Where's the beef? Try looking under the foie gras and truffle butter, Jeeves. Wendy's has returned to Japan after a two-year hiatus but former customers might be hard pressed to recognize the burger chain, let alone pay for its high-priced gourmet offerings.
At Wendy's Japan, the upper crust starts where the bun ends. The Foie Gras Rossini Burger? Do Tell, William, and don't tell the kiddies you just ordered them a glorified Liver Burger. Then again, at $16-odd bucks a pop you won't want to tempt the little monsters even slightly.
It's an interesting marketing tactic to be sure: the opposite of the tried and true Loss Leader concept. That's where customers are lured with an item priced irresistibly low in the hopes that once in the store, they can be persuaded to buy something pricier.
Wendy's, on the other hand, hopes to lure buyers with an outlandishly high-priced offering in the hopes that once in the store... they'll buy it. Who runs their marketing department, George “holding out for less” Costanza?
But we digress – back to the big bucks burger. The 1,280 yen ($16.40) Foie Gras Rossini Burger tops the new Japan Premium Menu by virtue of its toppings: truffle butter, demiglace sauce and foie gras on the beef patty; tomato, red onion and what looks like watercress beneath. Zut alors!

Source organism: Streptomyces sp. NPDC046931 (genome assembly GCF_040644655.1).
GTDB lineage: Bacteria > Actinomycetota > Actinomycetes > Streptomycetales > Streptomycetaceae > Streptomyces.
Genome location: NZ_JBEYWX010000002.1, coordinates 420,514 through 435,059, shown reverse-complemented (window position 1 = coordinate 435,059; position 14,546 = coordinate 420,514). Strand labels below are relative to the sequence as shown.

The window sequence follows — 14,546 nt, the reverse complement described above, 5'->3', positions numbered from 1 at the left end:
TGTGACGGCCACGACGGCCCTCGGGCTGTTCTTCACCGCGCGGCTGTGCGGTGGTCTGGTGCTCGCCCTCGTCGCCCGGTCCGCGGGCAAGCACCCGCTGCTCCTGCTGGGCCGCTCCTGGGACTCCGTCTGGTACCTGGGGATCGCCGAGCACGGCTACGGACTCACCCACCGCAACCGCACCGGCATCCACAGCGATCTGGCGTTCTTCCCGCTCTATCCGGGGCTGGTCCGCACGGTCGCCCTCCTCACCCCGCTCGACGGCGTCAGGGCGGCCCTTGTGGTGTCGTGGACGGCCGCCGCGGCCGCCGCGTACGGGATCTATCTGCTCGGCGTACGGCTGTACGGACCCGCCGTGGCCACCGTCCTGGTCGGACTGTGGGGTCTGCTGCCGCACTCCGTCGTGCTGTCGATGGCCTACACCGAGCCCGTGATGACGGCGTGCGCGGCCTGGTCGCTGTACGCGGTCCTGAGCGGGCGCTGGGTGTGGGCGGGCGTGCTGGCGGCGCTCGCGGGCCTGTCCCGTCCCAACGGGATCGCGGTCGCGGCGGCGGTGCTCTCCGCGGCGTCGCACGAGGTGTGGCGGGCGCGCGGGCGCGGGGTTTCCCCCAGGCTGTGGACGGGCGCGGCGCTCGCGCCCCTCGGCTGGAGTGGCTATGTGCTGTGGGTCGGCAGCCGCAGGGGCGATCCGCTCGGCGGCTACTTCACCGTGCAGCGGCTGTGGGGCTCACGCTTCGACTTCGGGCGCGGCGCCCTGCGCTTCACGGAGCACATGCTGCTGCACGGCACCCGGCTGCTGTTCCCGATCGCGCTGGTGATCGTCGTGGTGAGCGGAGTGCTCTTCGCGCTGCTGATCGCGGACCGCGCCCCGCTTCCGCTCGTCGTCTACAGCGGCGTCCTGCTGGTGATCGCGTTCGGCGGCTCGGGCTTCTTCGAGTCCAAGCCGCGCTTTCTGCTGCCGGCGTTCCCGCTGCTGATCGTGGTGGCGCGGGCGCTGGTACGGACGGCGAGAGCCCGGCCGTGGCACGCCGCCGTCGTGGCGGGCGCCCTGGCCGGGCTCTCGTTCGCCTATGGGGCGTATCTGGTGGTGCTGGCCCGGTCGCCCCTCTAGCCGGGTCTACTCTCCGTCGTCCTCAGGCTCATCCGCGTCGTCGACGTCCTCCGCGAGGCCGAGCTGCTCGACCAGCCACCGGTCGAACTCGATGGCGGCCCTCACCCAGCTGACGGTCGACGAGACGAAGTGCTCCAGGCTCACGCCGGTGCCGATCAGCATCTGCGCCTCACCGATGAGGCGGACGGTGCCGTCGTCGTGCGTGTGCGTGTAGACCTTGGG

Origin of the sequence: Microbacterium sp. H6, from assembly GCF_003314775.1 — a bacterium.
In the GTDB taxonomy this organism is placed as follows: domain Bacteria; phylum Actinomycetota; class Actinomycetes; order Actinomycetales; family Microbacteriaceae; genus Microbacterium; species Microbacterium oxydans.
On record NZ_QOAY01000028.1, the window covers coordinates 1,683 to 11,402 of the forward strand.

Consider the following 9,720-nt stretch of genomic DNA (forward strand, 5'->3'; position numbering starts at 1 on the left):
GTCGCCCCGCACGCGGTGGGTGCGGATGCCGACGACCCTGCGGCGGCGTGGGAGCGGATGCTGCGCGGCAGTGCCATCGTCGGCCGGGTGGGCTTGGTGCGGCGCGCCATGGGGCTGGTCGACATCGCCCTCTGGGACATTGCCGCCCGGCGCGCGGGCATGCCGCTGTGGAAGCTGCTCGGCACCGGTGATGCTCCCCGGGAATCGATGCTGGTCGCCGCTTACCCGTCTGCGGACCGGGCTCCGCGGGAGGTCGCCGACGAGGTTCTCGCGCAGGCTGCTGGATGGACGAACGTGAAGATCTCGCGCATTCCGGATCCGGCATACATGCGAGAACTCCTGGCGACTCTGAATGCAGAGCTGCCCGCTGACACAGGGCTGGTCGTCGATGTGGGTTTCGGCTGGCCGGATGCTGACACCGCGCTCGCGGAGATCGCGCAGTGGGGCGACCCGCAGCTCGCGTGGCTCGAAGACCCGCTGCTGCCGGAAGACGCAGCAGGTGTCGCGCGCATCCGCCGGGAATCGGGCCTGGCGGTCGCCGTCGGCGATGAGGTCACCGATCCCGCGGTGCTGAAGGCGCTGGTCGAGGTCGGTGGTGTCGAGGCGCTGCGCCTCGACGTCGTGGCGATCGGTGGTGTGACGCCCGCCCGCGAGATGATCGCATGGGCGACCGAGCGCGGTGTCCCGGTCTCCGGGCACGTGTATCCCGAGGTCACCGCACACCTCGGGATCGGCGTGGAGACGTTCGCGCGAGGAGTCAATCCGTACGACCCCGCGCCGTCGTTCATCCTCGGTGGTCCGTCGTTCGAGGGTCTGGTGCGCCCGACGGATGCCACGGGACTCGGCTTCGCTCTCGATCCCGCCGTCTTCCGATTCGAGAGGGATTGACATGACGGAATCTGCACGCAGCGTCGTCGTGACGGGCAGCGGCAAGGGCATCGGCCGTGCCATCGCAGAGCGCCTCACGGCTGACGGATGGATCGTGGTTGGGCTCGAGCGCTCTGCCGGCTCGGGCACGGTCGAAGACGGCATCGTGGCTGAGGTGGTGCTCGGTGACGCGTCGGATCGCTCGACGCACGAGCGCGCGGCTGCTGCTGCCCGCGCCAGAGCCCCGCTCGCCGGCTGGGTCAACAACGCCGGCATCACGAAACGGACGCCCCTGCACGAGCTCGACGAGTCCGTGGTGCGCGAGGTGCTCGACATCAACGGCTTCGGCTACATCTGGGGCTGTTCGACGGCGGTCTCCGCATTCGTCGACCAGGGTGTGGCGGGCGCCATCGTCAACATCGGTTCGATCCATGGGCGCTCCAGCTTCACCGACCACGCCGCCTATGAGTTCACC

Rounding out the luxurious line are the the Truffle and Porcini Grilled Chicken (920 yen or $11.80), the Avocado Wasabi Burger (820 yen or $10.50), and the Chili Burger (780 yen or $10).
Well-heeled burger buyers may have to wait a bit for the other Japan Premium Menu offerings as, according to Tokyo Five, only the Rossini Burger was available at the December 27th, 2011 store opening.
Higa Industries partnered with Wendy's to create the new & improved Wendy's Japan LLC, and the company's first new store reflects insight input by those who know the lay of the land.
“Our food will be served in a contemporary, inviting atmosphere,” explained Ernie Higa of Higa Industries, “that we believe will exceed the discerning expectations of Japanese consumers.”
Siting the revamped chain's first store in Tokyo's ritzy Omotesando district is one key to attracting the type of Japanese consumers who would drop $16 bucks on a burger. It remains to be seen how these mega-priced meals will go over in other, less wealthy parts of Japan after Wendy's has opened a further 700 stores.
Then there's the "shadow" effect on Wendy's regular, high-volume items: a Wendy's Classic Double kinda pales in comparison with its high-end, bonus-pocketing, better-than-the-bourgeoisie burger big brother. (via Fastcasual, NewzJapan and Tokyo Five)